First, I don't think there's anyone of us who wants anyone, anywhere to have AIDS.  Giving resources to help an economically-disadvantages area of the world is the right thing to do.  But the underlying message I get from Christians is "We helped fight AIDS too.  We helped those innocent, ignorant savages, while letting the fags and druggies pay the price of God's will!"  If you get AIDS in the US or any other civilized, "Christian" nation, you must have done something to deserve it.  If you just followed God's law you would be okay.

I am not actually Christ's spokesperson, but I'm pretty sure he'd be nauseated by many of his followers.  God may be that cruel, but I doubt it.

And some far-lefties just want that "feel good" feeling.  "I solved a problem elsewhere, and I don't have to watch anyone at home die of it."

Not only do I think that more money should be spent locally (wherever that is for you) in fighting HIV and AIDS, but that investing more in AIDS research is the best way to help everyone around the world.  Whether it is as something as simple as a formulation of Norvir you don't have to refrigerate, or as wonderful as a shot you only have to take once a week.  In the long term that's the way I think it has to be fought.

Sorry.... that just hit a hot button of mine.  I'm not a big fan of bumper sticker(red)
Dates are blood draw dates:
5/23/14: CD4 895 --.-% VL UD - Truvada/Isentress
09/21/09: CD4 898 27.0% VL 120 - back on track, same meds.High level enzymes, but less so
06/15/09: CD4 478 21.8% VL 1150 - high liver enzymes... looks like I may not be resistant
05/22/09: Fixed insurance, resumed medicine
04/17/09: Ran out of medicine, could not resolve insurance problems
04/01/09: CD4 773 28% VL 120 - high liver enzymes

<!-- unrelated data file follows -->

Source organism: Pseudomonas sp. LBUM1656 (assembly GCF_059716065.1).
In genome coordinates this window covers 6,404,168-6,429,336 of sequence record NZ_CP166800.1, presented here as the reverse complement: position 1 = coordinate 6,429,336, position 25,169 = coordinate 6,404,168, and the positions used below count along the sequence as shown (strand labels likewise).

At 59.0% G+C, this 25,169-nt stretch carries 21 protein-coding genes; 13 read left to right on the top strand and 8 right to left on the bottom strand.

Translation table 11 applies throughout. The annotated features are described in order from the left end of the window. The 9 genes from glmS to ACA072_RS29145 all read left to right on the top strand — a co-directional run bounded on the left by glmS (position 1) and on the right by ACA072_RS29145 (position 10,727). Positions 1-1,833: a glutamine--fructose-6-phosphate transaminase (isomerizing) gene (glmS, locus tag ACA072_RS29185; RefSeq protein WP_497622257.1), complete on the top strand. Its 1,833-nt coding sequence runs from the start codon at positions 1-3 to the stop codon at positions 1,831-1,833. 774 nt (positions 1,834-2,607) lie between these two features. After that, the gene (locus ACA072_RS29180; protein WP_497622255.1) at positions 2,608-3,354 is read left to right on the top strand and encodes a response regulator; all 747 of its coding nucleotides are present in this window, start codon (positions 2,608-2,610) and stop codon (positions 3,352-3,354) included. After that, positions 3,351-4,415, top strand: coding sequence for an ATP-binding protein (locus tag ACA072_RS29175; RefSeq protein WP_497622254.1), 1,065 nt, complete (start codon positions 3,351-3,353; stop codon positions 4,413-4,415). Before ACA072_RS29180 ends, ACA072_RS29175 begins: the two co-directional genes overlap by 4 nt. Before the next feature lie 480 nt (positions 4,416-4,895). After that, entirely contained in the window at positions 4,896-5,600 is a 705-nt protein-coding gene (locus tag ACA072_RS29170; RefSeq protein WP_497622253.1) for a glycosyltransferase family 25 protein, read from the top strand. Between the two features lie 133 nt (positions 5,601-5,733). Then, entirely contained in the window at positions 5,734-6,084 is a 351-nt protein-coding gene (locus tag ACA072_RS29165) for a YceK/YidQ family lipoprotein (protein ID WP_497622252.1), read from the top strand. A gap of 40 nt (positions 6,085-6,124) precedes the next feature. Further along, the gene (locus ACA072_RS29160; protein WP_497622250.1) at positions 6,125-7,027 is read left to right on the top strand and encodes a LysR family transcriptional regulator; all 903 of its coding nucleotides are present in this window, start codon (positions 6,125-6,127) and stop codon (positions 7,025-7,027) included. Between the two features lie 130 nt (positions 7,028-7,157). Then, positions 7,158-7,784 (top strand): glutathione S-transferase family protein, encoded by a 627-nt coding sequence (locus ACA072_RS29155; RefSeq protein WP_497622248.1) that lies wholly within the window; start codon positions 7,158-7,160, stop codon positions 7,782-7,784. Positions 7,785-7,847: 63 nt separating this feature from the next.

12/01/08: CD4 514 23% VL 630
10/17/08 started Reyataz, Norvir and Truvada. -- possibly minor neuropathy, but otherwise okay.
9/10/08: CD4 345 17%, VL > 78K
8/18/08: CD4 312 18%, VL > 60K (considering meds)
12/19/07: CD4 550 28% VL > 100K (no meds yet)
Diagnosed 10/23/07

Offline leatherman

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Re: "In push to help those in Africa, we've neglected the epidemic at home"
« Reply #4 on: December 04, 2008, 01:28:38 PM »
And some far-lefties just want that "feel good" feeling.  "I solved a problem elsewhere, and I don't have to watch anyone at home die of it."
you're probably right about that too. ;) recently a friend gave me a book by Anton LaVey to read. (my Baptist father was surely turning over in his grave as I read a book about Satanism  :o LOL) One of the essays was about how people will say/do things to feel that they have earned a "good guy badge/award" for doing something "good". (Unfortunately, oftimes they don't actually follow through with actions to give credence to being a "good guy" though; but they still feel as if they did the deed just for talking about it.) I think the people you mentioned use that same rationalization to believe they've done their part to "fix" the problem, and probably feel pretty good about what they've done, having "earned" their good guy award.